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The consequences of drug possession largely depend on the type of drugs found in one’s possession, the jurisdiction in where the offence took place and the amount of drugs found in one’s possession. Drug possession is a criminal offence of holding or having any amount of controlled substances of drug possession with the intent to sell or distribute, and it is considered to be a more serious crime than drug possession for the personal use. Possession of any drug paraphernalia is also considered to be a crime. Drug abuse and drug possession posse’s high risks and consequences to teenagers; physical, economical as well as federal consequences.
Drug possession laws are considered very harsh and quite unforgiving. These laws exist to reduce the consumption of drugs, punish offenders, and reduce some drug related crimes. Many consider drug possession laws to be unjust and instead of fighting against drugs, they have functioned to prevent good law abiding citizens from leading their productive lives.
Statistics show that a small percentage of about three percent of drug offenders are considered violent. The other percentage arguably does not pose any threat to the society. The federal bureau of investigation reported in 1997 that at least 600,000 people were arrested for the possession of marijuana. This number has, however, increased over the years at a very high rate. At least, five percent of the people arrested have been arrested because of the drugs possession for their personal use.
In minor cases, drug possession can be charged as disorderly conduct, felony or as a misdemeanor. A defendant may face some jail time, heavy fines, community service drug counseling programmes, or even more. When convicted of selling drugs or drug possession, an offender is haunted for the rest of his life.
These offenders may have difficulties finding jobs or even finding places to dwell in because of their criminal records. They might also be a menace to the society and might find it hard to fit into the society after doing time. The criminal records tarnish their names, and the society will view them in totally different ways.
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Drug abuse can pose quite a number of problems to the youth involved. Studies have shown that the younger the person is when he or she started abusing drugs, the more likely he or she will develop an addiction. Besides, being in trouble with the federal system, drugs have negative effects on an individual health, affect the academic performance; the relationships also suffer from them, while friends and family members suffer from the consequences of the offenders.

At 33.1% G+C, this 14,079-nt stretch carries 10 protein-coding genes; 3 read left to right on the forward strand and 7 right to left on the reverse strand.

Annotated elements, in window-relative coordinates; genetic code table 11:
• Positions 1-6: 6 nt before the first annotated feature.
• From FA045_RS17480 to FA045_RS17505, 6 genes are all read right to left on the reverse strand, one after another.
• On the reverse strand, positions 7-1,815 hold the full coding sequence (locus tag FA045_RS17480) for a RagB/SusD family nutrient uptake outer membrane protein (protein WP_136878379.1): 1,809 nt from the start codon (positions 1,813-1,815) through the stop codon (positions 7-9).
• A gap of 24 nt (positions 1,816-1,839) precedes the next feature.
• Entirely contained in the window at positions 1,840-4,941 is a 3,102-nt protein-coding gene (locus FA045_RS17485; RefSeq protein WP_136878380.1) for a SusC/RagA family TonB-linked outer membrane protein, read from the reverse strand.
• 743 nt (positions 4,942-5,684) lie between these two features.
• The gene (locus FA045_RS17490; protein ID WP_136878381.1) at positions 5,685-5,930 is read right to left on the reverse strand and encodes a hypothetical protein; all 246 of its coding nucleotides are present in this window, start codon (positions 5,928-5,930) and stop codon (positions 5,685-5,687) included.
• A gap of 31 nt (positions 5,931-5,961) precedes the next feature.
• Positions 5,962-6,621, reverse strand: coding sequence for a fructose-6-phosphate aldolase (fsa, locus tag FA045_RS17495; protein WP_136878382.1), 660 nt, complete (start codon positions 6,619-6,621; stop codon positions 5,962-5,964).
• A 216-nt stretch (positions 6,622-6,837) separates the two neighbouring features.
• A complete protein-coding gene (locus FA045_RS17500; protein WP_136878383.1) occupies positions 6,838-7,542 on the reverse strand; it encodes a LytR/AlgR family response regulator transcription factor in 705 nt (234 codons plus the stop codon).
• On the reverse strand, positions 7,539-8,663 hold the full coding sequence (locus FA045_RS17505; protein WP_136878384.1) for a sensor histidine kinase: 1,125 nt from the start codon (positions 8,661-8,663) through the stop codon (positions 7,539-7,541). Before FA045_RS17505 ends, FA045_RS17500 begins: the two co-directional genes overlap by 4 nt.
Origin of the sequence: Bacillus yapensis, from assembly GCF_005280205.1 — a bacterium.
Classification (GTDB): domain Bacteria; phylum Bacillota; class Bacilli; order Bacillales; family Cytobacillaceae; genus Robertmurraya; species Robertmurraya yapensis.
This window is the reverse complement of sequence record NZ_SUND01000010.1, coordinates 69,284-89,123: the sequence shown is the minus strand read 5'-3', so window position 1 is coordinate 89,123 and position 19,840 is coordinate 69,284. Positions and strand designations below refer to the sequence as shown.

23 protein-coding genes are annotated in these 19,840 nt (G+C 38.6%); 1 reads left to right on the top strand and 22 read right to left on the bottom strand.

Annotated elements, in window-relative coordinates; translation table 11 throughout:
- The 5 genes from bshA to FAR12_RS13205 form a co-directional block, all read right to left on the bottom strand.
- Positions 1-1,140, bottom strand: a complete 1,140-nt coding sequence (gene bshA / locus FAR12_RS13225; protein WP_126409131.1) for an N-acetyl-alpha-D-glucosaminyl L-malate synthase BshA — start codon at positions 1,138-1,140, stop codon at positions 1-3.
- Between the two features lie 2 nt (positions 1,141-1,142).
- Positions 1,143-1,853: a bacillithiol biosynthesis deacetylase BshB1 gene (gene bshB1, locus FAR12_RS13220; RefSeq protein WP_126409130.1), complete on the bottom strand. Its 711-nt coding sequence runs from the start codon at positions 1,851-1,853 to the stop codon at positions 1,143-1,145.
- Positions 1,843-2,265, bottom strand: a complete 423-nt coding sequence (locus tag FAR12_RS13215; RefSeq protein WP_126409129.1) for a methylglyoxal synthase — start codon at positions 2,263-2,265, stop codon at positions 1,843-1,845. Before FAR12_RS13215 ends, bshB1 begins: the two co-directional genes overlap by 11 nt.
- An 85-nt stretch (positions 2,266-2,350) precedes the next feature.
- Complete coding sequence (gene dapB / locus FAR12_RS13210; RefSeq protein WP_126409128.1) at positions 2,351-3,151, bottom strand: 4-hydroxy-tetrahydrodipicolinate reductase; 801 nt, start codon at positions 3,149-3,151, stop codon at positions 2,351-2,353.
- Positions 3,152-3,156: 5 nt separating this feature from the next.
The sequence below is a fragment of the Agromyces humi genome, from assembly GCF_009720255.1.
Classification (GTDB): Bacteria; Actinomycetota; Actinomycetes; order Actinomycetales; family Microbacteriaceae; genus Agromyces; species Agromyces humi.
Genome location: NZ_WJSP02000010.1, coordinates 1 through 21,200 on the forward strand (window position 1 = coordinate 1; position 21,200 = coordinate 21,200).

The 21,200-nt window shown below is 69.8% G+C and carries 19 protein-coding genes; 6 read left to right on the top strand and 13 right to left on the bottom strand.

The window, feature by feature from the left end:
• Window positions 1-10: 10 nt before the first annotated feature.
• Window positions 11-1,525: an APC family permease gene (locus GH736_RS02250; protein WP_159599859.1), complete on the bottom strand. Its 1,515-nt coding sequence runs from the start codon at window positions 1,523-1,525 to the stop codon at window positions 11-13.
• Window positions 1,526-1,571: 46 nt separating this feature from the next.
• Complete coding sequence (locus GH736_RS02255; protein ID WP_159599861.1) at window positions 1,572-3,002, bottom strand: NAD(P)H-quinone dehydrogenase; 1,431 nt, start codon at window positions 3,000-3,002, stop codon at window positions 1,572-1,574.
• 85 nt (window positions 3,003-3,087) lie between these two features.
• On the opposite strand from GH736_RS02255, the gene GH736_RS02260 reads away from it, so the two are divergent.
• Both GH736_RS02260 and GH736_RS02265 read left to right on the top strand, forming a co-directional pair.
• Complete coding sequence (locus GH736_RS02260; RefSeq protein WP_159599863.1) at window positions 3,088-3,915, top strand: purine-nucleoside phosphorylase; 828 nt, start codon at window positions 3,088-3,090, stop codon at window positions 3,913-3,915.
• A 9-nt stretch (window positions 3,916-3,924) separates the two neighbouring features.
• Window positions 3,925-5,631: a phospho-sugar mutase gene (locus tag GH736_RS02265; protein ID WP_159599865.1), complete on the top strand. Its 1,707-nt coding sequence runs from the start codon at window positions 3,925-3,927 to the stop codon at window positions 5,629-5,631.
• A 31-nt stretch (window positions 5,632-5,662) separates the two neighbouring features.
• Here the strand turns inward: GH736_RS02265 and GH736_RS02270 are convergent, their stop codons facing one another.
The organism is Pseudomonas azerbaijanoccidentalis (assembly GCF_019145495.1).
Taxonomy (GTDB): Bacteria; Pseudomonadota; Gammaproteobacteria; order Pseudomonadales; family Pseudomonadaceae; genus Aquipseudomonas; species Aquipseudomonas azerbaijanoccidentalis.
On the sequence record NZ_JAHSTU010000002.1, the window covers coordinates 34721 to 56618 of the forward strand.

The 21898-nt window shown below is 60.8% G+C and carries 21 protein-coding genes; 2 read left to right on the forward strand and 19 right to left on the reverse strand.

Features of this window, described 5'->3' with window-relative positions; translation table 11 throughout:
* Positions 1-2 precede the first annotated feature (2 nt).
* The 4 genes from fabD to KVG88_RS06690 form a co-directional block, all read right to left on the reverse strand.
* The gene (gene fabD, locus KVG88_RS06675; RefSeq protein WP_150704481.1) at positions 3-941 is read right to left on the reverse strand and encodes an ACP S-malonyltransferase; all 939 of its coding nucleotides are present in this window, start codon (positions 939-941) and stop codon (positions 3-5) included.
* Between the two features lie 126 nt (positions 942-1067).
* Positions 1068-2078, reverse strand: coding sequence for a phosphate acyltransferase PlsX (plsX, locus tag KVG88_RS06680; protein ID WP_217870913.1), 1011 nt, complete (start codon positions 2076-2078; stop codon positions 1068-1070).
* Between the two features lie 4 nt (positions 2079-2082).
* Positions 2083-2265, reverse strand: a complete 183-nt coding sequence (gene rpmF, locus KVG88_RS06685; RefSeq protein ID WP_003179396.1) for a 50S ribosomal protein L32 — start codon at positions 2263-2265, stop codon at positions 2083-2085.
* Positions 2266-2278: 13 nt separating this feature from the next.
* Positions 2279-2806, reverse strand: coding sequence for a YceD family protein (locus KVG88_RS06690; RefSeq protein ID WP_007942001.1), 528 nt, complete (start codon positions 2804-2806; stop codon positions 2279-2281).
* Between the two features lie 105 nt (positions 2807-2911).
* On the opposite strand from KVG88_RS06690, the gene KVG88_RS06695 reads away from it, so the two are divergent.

Drug abuse can also cause a great deal of emotional strains and emotional problems. These problems are anxiety, depression; mood swings, suicidal thoughts, and schizophrenia. Among the teenagers with depression problems, a high percentage reports on the use of substance and drug abuse. Teenagers who use marijuana have a double risk of suffering from depression and anxiety, as proven by tests and statistics.
Dropping out of school, absence in class, declining grades - these are some of the problems that are associated with the drug abuse. Hawkins Catalona’s and Miller’s (2009) research indicate that high truancy and low level commitment to education is highly connected to the substance abuse among teenagers. Drugs, usually, if not all times, damage the short term and long term memory of students. This interferes with their learning in the immediate and distant academic future. Behavioral and cognitive problems faced by alcohol and drug abusing youth interfere with the performances of students and pose a threat of destruction at fellow classmates.
During the alcohol and drug abusing, the youth face high risks of death through homicides, accidents, suicides and illnesses. Accidents caused by drunk drivers or overdosing pose a threat to lives of those involved. They suffer from physical disabilities as a result of abuse of these substances and mental illness. They also cause brain damages, which result to the permanent or irreversible mental disorders and damage the nervous system. Brain damage among teenagers include brain shrinkage, amnesia, impaired learning abilities, and impaired reasoning, increased or decreased socialization, impaired perception and changes in sexual desire.
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